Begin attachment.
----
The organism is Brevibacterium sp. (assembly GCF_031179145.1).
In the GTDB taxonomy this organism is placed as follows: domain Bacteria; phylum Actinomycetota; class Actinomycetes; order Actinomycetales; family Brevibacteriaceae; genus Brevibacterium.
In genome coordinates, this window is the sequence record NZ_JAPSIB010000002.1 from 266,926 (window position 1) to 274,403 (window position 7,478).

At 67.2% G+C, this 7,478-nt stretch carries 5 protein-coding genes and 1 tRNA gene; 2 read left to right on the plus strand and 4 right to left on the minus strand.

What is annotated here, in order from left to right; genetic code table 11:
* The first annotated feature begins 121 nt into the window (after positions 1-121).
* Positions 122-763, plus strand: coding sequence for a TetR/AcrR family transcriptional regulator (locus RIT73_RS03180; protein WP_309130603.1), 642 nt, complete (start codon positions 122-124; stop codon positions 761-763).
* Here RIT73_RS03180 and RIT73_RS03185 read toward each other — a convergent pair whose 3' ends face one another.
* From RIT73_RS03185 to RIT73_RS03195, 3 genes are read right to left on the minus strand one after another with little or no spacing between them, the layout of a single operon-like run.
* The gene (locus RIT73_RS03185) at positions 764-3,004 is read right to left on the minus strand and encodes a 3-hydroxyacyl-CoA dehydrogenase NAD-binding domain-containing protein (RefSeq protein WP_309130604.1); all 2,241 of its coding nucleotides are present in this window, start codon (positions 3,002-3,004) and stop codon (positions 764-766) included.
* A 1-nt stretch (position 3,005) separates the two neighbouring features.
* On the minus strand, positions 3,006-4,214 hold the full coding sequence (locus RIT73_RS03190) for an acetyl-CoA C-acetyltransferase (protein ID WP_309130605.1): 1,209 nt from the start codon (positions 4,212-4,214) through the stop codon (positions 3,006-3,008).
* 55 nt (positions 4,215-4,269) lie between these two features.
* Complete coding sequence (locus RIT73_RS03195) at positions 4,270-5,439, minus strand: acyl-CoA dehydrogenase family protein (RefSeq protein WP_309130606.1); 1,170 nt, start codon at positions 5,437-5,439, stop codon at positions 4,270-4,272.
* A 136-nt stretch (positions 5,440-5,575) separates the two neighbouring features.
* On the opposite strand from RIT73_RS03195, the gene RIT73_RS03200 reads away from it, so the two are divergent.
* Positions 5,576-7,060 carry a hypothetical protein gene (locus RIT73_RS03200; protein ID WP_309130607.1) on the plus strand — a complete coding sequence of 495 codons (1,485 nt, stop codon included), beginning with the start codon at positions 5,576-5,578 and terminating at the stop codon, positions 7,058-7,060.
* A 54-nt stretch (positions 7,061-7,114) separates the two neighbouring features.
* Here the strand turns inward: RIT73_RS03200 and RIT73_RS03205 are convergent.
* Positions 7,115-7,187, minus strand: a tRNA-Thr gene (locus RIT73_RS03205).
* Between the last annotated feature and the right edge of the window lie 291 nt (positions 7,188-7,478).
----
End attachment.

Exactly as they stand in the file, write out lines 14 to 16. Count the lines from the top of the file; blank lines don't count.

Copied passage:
* Complete coding sequence (locus RIT73_RS03195) at positions 4,270-5,439, minus strand: acyl-CoA dehydrogenase family protein (RefSeq protein WP_309130606.1); 1,170 nt, start codon at positions 5,437-5,439, stop codon at positions 4,270-4,272.
* A 136-nt stretch (positions 5,440-5,575) separates the two neighbouring features.
* On the opposite strand from RIT73_RS03195, the gene RIT73_RS03200 reads away from it, so the two are divergent.